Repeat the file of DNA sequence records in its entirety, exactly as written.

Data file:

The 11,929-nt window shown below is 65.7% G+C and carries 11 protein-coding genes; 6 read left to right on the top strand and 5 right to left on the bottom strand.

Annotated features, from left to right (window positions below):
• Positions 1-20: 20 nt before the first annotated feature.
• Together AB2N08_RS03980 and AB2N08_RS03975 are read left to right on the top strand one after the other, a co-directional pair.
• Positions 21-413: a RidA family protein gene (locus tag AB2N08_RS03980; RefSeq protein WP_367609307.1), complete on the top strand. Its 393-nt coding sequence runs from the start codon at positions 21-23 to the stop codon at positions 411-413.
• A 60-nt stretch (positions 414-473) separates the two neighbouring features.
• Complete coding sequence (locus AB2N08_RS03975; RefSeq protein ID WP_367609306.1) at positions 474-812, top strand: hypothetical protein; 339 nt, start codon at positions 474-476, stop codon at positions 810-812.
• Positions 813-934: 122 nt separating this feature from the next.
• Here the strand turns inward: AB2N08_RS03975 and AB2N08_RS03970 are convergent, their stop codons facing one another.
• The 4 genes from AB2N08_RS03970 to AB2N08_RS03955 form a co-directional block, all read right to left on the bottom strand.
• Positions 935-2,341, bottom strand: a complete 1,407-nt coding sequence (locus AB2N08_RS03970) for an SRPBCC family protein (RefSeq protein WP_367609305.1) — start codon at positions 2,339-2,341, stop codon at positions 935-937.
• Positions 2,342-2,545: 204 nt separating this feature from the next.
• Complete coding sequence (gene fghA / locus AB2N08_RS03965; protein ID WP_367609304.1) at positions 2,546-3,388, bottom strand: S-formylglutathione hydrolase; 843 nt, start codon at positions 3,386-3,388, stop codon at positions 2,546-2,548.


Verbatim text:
The 11,929-nt window shown below is 65.7% G+C and carries 11 protein-coding genes; 6 read left to right on the top strand and 5 right to left on the bottom strand.

Annotated features, from left to right (window positions below):
• Positions 1-20: 20 nt before the first annotated feature.
• Together AB2N08_RS03980 and AB2N08_RS03975 are read left to right on the top strand one after the other, a co-directional pair.
• Positions 21-413: a RidA family protein gene (locus tag AB2N08_RS03980; RefSeq protein WP_367609307.1), complete on the top strand. Its 393-nt coding sequence runs from the start codon at positions 21-23 to the stop codon at positions 411-413.
• A 60-nt stretch (positions 414-473) separates the two neighbouring features.
• Complete coding sequence (locus AB2N08_RS03975; RefSeq protein ID WP_367609306.1) at positions 474-812, top strand: hypothetical protein; 339 nt, start codon at positions 474-476, stop codon at positions 810-812.
• Positions 813-934: 122 nt separating this feature from the next.
• Here the strand turns inward: AB2N08_RS03975 and AB2N08_RS03970 are convergent, their stop codons facing one another.
• The 4 genes from AB2N08_RS03970 to AB2N08_RS03955 form a co-directional block, all read right to left on the bottom strand.
• Positions 935-2,341, bottom strand: a complete 1,407-nt coding sequence (locus AB2N08_RS03970) for an SRPBCC family protein (RefSeq protein WP_367609305.1) — start codon at positions 2,339-2,341, stop codon at positions 935-937.
• Positions 2,342-2,545: 204 nt separating this feature from the next.
• Complete coding sequence (gene fghA / locus AB2N08_RS03965; protein ID WP_367609304.1) at positions 2,546-3,388, bottom strand: S-formylglutathione hydrolase; 843 nt, start codon at positions 3,386-3,388, stop codon at positions 2,546-2,548.